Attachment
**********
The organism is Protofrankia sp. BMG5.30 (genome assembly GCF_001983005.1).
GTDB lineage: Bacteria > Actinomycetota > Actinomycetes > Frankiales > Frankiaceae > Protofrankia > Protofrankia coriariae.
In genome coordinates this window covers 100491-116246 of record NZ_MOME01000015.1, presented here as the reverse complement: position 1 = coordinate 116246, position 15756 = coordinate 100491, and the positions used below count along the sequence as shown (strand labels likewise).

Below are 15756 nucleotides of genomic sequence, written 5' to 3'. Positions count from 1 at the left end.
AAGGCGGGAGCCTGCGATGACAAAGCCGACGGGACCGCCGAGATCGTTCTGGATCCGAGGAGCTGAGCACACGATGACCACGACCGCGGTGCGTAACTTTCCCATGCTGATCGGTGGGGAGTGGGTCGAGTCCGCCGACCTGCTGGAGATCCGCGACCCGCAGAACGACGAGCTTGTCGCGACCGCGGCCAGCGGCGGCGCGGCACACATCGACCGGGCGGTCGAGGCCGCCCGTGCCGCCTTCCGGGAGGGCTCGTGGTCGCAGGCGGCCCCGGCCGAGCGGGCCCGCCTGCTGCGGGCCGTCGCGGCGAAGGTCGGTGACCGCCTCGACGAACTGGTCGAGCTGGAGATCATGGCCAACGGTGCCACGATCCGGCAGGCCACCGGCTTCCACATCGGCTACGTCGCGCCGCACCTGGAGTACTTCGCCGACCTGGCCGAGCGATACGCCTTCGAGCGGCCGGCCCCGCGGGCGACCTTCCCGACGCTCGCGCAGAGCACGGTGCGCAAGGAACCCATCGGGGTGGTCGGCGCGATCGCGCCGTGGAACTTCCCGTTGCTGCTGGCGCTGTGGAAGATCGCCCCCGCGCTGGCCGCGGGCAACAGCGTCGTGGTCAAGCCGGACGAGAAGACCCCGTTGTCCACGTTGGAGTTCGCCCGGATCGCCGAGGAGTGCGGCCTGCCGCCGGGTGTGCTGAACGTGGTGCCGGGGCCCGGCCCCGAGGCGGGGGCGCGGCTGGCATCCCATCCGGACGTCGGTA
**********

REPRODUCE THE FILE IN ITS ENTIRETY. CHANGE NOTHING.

The organism is Protofrankia sp. BMG5.30 (genome assembly GCF_001983005.1).
GTDB lineage: Bacteria > Actinomycetota > Actinomycetes > Frankiales > Frankiaceae > Protofrankia > Protofrankia coriariae.
In genome coordinates this window covers 100491-116246 of record NZ_MOME01000015.1, presented here as the reverse complement: position 1 = coordinate 116246, position 15756 = coordinate 100491, and the positions used below count along the sequence as shown (strand labels likewise).

Below are 15756 nucleotides of genomic sequence, written 5' to 3'. Positions count from 1 at the left end.
AAGGCGGGAGCCTGCGATGACAAAGCCGACGGGACCGCCGAGATCGTTCTGGATCCGAGGAGCTGAGCACACGATGACCACGACCGCGGTGCGTAACTTTCCCATGCTGATCGGTGGGGAGTGGGTCGAGTCCGCCGACCTGCTGGAGATCCGCGACCCGCAGAACGACGAGCTTGTCGCGACCGCGGCCAGCGGCGGCGCGGCACACATCGACCGGGCGGTCGAGGCCGCCCGTGCCGCCTTCCGGGAGGGCTCGTGGTCGCAGGCGGCCCCGGCCGAGCGGGCCCGCCTGCTGCGGGCCGTCGCGGCGAAGGTCGGTGACCGCCTCGACGAACTGGTCGAGCTGGAGATCATGGCCAACGGTGCCACGATCCGGCAGGCCACCGGCTTCCACATCGGCTACGTCGCGCCGCACCTGGAGTACTTCGCCGACCTGGCCGAGCGATACGCCTTCGAGCGGCCGGCCCCGCGGGCGACCTTCCCGACGCTCGCGCAGAGCACGGTGCGCAAGGAACCCATCGGGGTGGTCGGCGCGATCGCGCCGTGGAACTTCCCGTTGCTGCTGGCGCTGTGGAAGATCGCCCCCGCGCTGGCCGCGGGCAACAGCGTCGTGGTCAAGCCGGACGAGAAGACCCCGTTGTCCACGTTGGAGTTCGCCCGGATCGCCGAGGAGTGCGGCCTGCCGCCGGGTGTGCTGAACGTGGTGCCGGGGCCCGGCCCCGAGGCGGGGGCGCGGCTGGCATCCCATCCGGACGTCGGTA